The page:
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Car repair costs could fall with new pact

Automakers are promising to give independent garages access to key information that is needed to repair newer-model cars. It's a voluntary deal that should see repair bills fall for all brands.

Automakers are promising to give independent garages access to key information that is needed to repair newer-model cars.

It's a voluntary deal that should see repair bills fall for all brands.

Independent garage owners had been pushing for such an agreement, saying they sometimes had to send clients to dealers because they lacked information like computer codes for small sensors, or training to make certain repairs.

The new agreement, known as the Canadian Automotive Service Information Standard, was announced by Industry Minister Tony Clement on Tuesday. It will come into force in May 2010 and will likely pre-empt an NDP private member's bill that would have forced automakers to share proprietary information.

The bottom line is that cars and trucks should be cheaper to repair because of increased competition, said David Adams, president of the Association of International Automobile Manufacturers of Canada.

"Regardless of which brand you own, you will have more choice in where you can repair it," Adams told CBC News. "Shops that could only repair one type of brand will now have the ability to repair other types."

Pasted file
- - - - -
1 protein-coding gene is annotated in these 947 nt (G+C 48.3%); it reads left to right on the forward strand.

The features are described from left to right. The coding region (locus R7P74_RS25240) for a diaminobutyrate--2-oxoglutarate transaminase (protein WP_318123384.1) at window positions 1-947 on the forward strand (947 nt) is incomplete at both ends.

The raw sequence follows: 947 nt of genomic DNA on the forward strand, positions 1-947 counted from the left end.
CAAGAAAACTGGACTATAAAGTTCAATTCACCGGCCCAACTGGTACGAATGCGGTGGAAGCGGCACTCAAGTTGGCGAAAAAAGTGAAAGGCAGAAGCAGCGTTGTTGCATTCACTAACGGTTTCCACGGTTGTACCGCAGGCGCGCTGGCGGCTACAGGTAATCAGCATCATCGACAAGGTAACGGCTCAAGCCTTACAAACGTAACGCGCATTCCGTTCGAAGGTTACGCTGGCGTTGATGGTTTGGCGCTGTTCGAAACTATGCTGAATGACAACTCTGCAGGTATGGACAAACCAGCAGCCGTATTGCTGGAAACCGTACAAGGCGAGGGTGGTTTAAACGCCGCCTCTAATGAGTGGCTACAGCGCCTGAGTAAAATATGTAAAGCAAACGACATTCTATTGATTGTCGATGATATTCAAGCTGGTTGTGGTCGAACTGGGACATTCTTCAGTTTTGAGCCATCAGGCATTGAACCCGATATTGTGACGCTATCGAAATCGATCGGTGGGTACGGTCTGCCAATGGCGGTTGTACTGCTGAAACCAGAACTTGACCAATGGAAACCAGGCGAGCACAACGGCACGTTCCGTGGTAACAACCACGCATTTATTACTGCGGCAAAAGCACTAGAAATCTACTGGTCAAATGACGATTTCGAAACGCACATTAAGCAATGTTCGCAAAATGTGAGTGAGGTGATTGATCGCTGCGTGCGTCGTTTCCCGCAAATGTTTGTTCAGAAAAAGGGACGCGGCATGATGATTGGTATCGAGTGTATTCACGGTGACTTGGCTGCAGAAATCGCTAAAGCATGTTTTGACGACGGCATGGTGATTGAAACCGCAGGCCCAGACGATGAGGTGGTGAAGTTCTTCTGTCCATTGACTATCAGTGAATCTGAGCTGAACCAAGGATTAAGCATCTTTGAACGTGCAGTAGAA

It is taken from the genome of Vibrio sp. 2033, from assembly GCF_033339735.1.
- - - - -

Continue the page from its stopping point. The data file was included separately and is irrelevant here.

Adams's organization represents 14 foreign automakers.

Dismissed as 'sideshow'

The NDP's automotive critic, Brian Masse, called the new agreement "an ineffective sideshow," compared with the Right-to-Repair Bill, C-273, that he has brought forward.

"No environmental or consumer protection rule is voluntary. No public safety measure is voluntary. A law is the only real protection for vehicle owners that is available," Masse said in a statement.

Bill C-273 received preliminary approval in the House of Commons last spring and is due for committee consideration. But Adams predicted it would not survive because of the voluntary agreement.

Most auto manufacturers have kept proprietary information about car design close to the chest in the past, but it has not stopped independent mechanics from figuring out how to make repairs.

The problem now is that cars have become much more complex.

Adams said today's cars are more like "computers on wheels," and now eclipse the ability of small-time mechanics to do the repairs they used to.

Adams described one example that a frustrated mechanic told to him during the negotiations: The glass in a car door needed to be replaced after a break-in, which was easily done, but the mechanic found he could not start the engine until he reset a sensor in the door. But because the sensor code was considered proprietary, he had to send the client to the dealer.

The independent auto-repair industry has complained in the past that a voluntary agreement would not be enforceable. However, the industry indicated it was happy with the deal that was negotiated.

"This agreement ensures that all auto manufacturers will provide access to service and repair information, which will increase competition in Canada's service and repair industry for the benefit of Canadian consumers," Dale Finch, executive vice-president of the National Automotive Trades Association, said in a release.

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